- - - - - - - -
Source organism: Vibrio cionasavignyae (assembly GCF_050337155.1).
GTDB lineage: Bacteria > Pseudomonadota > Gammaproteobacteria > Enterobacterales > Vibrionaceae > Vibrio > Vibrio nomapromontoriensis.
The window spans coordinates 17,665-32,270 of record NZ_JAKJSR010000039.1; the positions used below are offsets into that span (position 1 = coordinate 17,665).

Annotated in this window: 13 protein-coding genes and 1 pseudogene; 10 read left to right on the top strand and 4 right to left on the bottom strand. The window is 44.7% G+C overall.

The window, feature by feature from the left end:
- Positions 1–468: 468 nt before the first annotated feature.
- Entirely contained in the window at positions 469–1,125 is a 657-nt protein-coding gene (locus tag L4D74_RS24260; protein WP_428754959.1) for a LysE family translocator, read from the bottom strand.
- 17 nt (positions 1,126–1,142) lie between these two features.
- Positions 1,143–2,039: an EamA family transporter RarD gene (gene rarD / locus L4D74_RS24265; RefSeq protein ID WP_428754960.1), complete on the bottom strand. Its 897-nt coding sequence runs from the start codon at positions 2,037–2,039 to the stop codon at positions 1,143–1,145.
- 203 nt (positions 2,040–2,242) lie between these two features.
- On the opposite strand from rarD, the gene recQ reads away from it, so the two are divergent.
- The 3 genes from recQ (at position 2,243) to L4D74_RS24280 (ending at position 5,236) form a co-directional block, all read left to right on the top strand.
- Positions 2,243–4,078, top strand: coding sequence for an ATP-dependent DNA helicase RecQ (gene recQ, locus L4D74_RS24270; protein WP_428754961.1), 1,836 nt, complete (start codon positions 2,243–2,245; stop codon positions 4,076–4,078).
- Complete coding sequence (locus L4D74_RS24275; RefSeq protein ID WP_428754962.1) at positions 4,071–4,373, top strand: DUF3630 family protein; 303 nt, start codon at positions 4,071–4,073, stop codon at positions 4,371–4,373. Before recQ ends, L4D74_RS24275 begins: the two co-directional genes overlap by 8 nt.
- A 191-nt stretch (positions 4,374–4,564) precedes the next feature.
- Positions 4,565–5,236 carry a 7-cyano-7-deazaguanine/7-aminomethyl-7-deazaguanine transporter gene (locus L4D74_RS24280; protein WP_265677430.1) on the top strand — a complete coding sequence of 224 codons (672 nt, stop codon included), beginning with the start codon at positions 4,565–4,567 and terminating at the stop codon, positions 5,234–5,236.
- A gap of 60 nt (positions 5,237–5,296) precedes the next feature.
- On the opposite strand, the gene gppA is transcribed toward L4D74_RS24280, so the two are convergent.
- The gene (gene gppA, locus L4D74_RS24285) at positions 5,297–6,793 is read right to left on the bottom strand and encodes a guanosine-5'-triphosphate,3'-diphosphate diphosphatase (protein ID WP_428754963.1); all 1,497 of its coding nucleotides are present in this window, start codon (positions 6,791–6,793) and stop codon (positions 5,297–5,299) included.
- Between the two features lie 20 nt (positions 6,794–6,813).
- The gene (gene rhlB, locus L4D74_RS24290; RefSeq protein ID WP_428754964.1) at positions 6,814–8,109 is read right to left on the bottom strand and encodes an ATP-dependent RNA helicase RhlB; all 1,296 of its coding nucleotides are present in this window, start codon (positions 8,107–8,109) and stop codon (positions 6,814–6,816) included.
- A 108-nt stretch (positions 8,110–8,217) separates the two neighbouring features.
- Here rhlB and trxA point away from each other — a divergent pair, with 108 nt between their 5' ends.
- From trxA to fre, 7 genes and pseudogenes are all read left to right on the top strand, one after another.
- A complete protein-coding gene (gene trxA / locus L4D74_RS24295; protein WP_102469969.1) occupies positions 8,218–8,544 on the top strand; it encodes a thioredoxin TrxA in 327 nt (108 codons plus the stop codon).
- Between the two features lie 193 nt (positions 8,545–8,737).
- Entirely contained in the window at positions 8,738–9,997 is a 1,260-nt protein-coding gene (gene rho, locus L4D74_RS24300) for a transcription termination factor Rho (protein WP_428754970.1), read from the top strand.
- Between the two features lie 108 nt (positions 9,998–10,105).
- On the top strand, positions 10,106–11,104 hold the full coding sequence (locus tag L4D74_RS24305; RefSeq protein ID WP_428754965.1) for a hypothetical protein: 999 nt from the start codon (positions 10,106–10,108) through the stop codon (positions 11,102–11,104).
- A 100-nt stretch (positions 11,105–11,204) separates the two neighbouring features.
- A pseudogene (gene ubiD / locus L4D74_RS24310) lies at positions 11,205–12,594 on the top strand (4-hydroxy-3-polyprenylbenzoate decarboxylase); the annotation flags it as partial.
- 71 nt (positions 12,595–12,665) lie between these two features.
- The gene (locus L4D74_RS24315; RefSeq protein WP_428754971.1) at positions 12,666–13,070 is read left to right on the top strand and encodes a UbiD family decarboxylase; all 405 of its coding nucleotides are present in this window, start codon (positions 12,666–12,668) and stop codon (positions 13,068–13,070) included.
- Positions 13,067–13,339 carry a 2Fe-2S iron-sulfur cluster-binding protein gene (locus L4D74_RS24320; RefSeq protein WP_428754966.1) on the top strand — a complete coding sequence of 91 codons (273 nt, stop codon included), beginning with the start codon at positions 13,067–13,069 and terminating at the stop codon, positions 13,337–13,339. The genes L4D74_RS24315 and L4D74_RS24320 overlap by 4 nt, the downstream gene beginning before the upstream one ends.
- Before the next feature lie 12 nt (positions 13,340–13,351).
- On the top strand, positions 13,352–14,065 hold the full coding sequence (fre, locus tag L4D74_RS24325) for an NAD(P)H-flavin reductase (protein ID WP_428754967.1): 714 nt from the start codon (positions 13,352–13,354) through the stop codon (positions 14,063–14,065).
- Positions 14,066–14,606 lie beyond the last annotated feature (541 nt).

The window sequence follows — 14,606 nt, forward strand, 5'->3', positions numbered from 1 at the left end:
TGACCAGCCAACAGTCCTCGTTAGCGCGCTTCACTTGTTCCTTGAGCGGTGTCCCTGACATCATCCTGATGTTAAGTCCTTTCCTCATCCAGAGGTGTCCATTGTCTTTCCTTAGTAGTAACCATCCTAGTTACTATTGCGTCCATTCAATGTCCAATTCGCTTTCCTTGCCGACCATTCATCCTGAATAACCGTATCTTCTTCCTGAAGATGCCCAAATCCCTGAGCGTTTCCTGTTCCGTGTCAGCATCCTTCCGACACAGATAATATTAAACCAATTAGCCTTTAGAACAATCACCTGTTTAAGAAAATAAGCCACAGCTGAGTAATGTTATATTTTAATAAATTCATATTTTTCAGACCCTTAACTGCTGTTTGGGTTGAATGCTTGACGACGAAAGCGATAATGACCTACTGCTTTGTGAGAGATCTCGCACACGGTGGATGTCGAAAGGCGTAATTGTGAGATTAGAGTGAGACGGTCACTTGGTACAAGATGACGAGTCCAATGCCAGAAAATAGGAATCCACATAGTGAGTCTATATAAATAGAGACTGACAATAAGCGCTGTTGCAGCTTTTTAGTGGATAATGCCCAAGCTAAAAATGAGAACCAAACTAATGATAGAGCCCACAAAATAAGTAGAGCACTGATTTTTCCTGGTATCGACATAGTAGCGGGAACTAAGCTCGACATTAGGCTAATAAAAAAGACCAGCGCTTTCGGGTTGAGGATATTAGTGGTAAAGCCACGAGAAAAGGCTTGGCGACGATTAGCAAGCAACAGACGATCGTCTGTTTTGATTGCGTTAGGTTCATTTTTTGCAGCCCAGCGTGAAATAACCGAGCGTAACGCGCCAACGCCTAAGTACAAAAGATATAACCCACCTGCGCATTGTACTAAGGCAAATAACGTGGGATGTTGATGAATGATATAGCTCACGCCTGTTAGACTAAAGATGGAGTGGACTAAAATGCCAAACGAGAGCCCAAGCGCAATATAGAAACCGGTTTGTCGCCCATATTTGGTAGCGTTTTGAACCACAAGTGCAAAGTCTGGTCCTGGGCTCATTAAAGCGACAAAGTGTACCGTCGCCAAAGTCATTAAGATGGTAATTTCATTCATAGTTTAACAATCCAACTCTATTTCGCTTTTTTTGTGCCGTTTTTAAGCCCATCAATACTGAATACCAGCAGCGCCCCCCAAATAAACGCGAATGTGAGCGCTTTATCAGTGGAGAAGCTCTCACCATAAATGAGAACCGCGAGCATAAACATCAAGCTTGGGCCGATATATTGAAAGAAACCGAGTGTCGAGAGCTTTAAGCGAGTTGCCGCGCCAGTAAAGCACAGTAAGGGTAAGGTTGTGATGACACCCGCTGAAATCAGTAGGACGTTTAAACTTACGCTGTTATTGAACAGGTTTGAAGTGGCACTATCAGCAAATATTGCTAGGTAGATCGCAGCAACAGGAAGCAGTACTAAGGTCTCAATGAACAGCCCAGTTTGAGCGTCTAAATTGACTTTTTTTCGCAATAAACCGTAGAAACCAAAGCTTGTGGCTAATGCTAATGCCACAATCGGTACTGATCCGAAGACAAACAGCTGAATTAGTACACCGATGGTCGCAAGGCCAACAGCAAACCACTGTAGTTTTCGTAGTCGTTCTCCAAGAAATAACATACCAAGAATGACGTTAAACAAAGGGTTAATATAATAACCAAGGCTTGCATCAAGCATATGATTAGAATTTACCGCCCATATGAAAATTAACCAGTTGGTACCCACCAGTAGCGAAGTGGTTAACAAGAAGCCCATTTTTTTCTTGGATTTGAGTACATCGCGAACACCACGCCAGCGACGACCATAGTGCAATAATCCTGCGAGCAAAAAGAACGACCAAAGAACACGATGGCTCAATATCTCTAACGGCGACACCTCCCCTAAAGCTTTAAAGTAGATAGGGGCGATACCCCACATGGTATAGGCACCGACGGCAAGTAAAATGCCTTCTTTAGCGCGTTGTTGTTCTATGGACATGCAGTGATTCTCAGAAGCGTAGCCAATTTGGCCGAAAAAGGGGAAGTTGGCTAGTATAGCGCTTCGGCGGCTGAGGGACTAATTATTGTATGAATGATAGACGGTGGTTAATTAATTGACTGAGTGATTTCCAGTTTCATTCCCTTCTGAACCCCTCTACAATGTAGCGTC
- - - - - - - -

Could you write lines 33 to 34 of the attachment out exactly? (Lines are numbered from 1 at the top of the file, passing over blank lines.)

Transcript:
- The gene (locus L4D74_RS24315; RefSeq protein WP_428754971.1) at positions 12,666–13,070 is read left to right on the top strand and encodes a UbiD family decarboxylase; all 405 of its coding nucleotides are present in this window, start codon (positions 12,666–12,668) and stop codon (positions 13,068–13,070) included.
- Positions 13,067–13,339 carry a 2Fe-2S iron-sulfur cluster-binding protein gene (locus L4D74_RS24320; RefSeq protein WP_428754966.1) on the top strand — a complete coding sequence of 91 codons (273 nt, stop codon included), beginning with the start codon at positions 13,067–13,069 and terminating at the stop codon, positions 13,337–13,339. The genes L4D74_RS24315 and L4D74_RS24320 overlap by 4 nt, the downstream gene beginning before the upstream one ends.